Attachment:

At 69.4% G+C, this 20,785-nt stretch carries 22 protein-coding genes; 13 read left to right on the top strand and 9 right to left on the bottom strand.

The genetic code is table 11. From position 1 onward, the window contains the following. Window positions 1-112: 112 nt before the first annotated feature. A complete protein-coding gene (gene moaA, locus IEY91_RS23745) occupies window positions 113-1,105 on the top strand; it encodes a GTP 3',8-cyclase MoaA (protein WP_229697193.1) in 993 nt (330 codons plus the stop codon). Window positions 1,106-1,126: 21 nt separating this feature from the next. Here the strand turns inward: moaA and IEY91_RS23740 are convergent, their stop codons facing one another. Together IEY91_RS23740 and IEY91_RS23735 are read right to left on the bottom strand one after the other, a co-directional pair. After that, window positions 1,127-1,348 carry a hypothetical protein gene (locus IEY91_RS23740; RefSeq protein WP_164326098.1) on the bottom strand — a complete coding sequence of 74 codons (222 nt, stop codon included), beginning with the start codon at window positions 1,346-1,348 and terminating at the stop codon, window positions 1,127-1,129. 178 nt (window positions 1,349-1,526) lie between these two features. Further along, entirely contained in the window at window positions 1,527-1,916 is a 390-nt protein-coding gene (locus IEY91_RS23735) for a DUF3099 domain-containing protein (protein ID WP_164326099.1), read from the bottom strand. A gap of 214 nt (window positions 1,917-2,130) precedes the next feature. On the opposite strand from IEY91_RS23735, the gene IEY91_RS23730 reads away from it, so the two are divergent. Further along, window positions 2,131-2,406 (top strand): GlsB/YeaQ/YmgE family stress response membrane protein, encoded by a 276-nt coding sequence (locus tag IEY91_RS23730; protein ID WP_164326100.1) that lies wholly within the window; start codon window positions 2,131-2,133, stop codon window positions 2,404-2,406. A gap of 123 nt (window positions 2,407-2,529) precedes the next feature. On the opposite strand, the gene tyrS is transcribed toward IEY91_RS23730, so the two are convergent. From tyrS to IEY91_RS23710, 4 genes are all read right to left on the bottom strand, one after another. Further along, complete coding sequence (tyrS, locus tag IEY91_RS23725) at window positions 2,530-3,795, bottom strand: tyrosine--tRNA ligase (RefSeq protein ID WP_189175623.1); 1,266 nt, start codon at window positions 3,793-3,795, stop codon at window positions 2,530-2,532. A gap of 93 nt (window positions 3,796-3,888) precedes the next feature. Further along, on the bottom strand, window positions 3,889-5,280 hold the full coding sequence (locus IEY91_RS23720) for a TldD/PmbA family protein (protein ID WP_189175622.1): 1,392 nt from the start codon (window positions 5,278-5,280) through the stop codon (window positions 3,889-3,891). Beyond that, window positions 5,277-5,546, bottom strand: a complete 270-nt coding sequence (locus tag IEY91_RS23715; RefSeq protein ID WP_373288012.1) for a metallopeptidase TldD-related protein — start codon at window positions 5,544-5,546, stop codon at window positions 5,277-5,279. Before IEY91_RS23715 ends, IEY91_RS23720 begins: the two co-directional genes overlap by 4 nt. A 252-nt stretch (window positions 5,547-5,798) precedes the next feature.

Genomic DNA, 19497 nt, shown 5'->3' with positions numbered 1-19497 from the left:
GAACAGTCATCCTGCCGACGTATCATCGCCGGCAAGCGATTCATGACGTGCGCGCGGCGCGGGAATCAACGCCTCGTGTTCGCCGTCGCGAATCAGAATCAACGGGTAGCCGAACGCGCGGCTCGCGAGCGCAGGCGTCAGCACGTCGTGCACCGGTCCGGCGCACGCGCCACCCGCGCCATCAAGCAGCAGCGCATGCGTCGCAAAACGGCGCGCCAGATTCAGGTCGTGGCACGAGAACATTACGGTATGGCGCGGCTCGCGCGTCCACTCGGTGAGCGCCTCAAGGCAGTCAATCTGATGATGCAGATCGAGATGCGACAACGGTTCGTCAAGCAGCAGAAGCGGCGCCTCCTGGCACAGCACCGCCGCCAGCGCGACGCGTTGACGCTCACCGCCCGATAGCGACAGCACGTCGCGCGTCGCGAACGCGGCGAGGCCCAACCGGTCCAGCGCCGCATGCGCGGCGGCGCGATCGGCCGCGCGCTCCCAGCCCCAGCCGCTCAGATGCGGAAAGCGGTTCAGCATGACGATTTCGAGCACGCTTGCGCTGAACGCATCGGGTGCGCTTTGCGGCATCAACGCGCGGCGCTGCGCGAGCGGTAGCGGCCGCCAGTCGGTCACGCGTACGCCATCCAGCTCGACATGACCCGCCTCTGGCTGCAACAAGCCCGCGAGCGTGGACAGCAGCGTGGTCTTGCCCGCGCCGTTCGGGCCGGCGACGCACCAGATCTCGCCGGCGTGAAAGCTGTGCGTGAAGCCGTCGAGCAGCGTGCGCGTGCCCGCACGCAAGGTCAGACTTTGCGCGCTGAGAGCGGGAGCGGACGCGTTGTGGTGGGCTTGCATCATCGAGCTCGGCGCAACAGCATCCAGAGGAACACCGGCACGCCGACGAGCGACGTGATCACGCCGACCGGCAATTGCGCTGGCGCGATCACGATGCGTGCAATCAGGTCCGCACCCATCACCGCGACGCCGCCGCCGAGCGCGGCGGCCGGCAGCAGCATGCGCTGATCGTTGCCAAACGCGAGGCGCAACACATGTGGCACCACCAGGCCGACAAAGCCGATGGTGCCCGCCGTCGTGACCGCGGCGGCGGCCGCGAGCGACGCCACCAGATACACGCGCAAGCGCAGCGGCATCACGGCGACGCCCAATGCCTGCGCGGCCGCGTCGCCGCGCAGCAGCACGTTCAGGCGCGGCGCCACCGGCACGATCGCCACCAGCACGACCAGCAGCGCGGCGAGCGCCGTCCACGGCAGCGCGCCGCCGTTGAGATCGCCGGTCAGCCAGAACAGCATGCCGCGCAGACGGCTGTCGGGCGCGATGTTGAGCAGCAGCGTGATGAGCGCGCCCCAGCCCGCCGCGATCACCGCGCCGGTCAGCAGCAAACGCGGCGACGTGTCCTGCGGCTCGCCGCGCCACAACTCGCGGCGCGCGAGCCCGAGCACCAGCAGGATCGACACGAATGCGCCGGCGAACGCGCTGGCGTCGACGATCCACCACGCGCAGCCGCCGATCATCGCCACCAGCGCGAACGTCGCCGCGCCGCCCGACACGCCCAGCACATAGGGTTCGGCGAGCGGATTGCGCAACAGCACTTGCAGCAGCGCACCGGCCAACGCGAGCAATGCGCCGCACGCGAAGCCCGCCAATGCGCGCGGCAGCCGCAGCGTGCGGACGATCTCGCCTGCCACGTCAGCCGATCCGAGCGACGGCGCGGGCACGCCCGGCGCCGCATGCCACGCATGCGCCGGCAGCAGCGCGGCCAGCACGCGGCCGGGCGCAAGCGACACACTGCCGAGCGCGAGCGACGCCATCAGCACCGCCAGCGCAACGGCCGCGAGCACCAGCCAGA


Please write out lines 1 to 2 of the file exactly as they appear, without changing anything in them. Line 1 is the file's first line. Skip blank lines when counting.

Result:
At 69.4% G+C, this 20,785-nt stretch carries 22 protein-coding genes; 13 read left to right on the top strand and 9 right to left on the bottom strand.

The genetic code is table 11. From position 1 onward, the window contains the following. Window positions 1-112: 112 nt before the first annotated feature. A complete protein-coding gene (gene moaA, locus IEY91_RS23745) occupies window positions 113-1,105 on the top strand; it encodes a GTP 3',8-cyclase MoaA (protein WP_229697193.1) in 993 nt (330 codons plus the stop codon). Window positions 1,106-1,126: 21 nt separating this feature from the next. Here the strand turns inward: moaA and IEY91_RS23740 are convergent, their stop codons facing one another. Together IEY91_RS23740 and IEY91_RS23735 are read right to left on the bottom strand one after the other, a co-directional pair. After that, window positions 1,127-1,348 carry a hypothetical protein gene (locus IEY91_RS23740; RefSeq protein WP_164326098.1) on the bottom strand — a complete coding sequence of 74 codons (222 nt, stop codon included), beginning with the start codon at window positions 1,346-1,348 and terminating at the stop codon, window positions 1,127-1,129. 178 nt (window positions 1,349-1,526) lie between these two features. Further along, entirely contained in the window at window positions 1,527-1,916 is a 390-nt protein-coding gene (locus IEY91_RS23735) for a DUF3099 domain-containing protein (protein ID WP_164326099.1), read from the bottom strand. A gap of 214 nt (window positions 1,917-2,130) precedes the next feature. On the opposite strand from IEY91_RS23735, the gene IEY91_RS23730 reads away from it, so the two are divergent. Further along, window positions 2,131-2,406 (top strand): GlsB/YeaQ/YmgE family stress response membrane protein, encoded by a 276-nt coding sequence (locus tag IEY91_RS23730; protein ID WP_164326100.1) that lies wholly within the window; start codon window positions 2,131-2,133, stop codon window positions 2,404-2,406. A gap of 123 nt (window positions 2,407-2,529) precedes the next feature. On the opposite strand, the gene tyrS is transcribed toward IEY91_RS23730, so the two are convergent. From tyrS to IEY91_RS23710, 4 genes are all read right to left on the bottom strand, one after another. Further along, complete coding sequence (tyrS, locus tag IEY91_RS23725) at window positions 2,530-3,795, bottom strand: tyrosine--tRNA ligase (RefSeq protein ID WP_189175623.1); 1,266 nt, start codon at window positions 3,793-3,795, stop codon at window positions 2,530-2,532. A gap of 93 nt (window positions 3,796-3,888) precedes the next feature. Further along, on the bottom strand, window positions 3,889-5,280 hold the full coding sequence (locus IEY91_RS23720) for a TldD/PmbA family protein (protein ID WP_189175622.1): 1,392 nt from the start codon (window positions 5,278-5,280) through the stop codon (window positions 3,889-3,891). Beyond that, window positions 5,277-5,546, bottom strand: a complete 270-nt coding sequence (locus tag IEY91_RS23715; RefSeq protein ID WP_373288012.1) for a metallopeptidase TldD-related protein — start codon at window positions 5,544-5,546, stop codon at window positions 5,277-5,279. Before IEY91_RS23715 ends, IEY91_RS23720 begins: the two co-directional genes overlap by 4 nt. A 252-nt stretch (window positions 5,547-5,798) precedes the next feature.